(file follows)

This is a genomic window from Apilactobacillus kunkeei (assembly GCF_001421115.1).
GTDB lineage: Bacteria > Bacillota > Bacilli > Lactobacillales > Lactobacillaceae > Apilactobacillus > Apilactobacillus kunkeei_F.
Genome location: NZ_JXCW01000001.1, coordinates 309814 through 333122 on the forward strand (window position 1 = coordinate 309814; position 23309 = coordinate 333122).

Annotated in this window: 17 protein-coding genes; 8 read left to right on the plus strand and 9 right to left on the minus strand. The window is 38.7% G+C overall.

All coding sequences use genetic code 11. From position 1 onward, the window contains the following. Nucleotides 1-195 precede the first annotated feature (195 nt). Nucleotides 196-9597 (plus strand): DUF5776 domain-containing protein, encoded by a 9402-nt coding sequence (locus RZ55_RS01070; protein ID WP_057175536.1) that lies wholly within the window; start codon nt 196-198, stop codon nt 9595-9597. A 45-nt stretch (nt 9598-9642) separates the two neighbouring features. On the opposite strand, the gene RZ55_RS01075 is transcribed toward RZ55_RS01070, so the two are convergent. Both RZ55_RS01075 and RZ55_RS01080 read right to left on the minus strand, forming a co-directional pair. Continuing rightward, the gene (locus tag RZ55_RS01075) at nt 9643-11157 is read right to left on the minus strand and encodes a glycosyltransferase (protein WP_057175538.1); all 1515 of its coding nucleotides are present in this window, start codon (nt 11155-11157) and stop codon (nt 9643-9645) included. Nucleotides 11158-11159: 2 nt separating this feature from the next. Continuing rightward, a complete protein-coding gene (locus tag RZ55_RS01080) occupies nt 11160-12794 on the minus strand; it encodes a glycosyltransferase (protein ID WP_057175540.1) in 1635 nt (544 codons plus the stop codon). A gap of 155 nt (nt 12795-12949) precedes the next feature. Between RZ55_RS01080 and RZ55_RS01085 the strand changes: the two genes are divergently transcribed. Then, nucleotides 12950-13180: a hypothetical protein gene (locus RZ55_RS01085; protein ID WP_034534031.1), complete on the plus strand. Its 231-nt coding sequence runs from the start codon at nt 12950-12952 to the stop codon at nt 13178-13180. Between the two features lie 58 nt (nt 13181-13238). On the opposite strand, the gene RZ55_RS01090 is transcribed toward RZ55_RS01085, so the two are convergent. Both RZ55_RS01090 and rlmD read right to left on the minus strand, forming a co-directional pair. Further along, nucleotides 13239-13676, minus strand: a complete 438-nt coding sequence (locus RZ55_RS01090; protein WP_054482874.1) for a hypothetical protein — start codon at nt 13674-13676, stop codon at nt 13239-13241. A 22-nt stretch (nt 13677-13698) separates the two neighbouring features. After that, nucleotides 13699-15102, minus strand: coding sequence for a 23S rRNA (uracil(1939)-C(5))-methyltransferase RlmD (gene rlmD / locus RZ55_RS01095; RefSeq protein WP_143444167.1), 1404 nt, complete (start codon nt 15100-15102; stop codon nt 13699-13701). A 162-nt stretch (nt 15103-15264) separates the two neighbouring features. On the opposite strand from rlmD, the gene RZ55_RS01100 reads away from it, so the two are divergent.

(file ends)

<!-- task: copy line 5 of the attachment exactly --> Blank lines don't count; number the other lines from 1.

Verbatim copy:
All coding sequences use genetic code 11. From position 1 onward, the window contains the following. Nucleotides 1-195 precede the first annotated feature (195 nt). Nucleotides 196-9597 (plus strand): DUF5776 domain-containing protein, encoded by a 9402-nt coding sequence (locus RZ55_RS01070; protein ID WP_057175536.1) that lies wholly within the window; start codon nt 196-198, stop codon nt 9595-9597. A 45-nt stretch (nt 9598-9642) separates the two neighbouring features. On the opposite strand, the gene RZ55_RS01075 is transcribed toward RZ55_RS01070, so the two are convergent. Both RZ55_RS01075 and RZ55_RS01080 read right to left on the minus strand, forming a co-directional pair. Continuing rightward, the gene (locus tag RZ55_RS01075) at nt 9643-11157 is read right to left on the minus strand and encodes a glycosyltransferase (protein WP_057175538.1); all 1515 of its coding nucleotides are present in this window, start codon (nt 11155-11157) and stop codon (nt 9643-9645) included. Nucleotides 11158-11159: 2 nt separating this feature from the next. Continuing rightward, a complete protein-coding gene (locus tag RZ55_RS01080) occupies nt 11160-12794 on the minus strand; it encodes a glycosyltransferase (protein ID WP_057175540.1) in 1635 nt (544 codons plus the stop codon). A gap of 155 nt (nt 12795-12949) precedes the next feature. Between RZ55_RS01080 and RZ55_RS01085 the strand changes: the two genes are divergently transcribed. Then, nucleotides 12950-13180: a hypothetical protein gene (locus RZ55_RS01085; protein ID WP_034534031.1), complete on the plus strand. Its 231-nt coding sequence runs from the start codon at nt 12950-12952 to the stop codon at nt 13178-13180. Between the two features lie 58 nt (nt 13181-13238). On the opposite strand, the gene RZ55_RS01090 is transcribed toward RZ55_RS01085, so the two are convergent. Both RZ55_RS01090 and rlmD read right to left on the minus strand, forming a co-directional pair. Further along, nucleotides 13239-13676, minus strand: a complete 438-nt coding sequence (locus RZ55_RS01090; protein WP_054482874.1) for a hypothetical protein — start codon at nt 13674-13676, stop codon at nt 13239-13241. A 22-nt stretch (nt 13677-13698) separates the two neighbouring features. After that, nucleotides 13699-15102, minus strand: coding sequence for a 23S rRNA (uracil(1939)-C(5))-methyltransferase RlmD (gene rlmD / locus RZ55_RS01095; RefSeq protein WP_143444167.1), 1404 nt, complete (start codon nt 15100-15102; stop codon nt 13699-13701). A 162-nt stretch (nt 15103-15264) separates the two neighbouring features. On the opposite strand from rlmD, the gene RZ55_RS01100 reads away from it, so the two are divergent.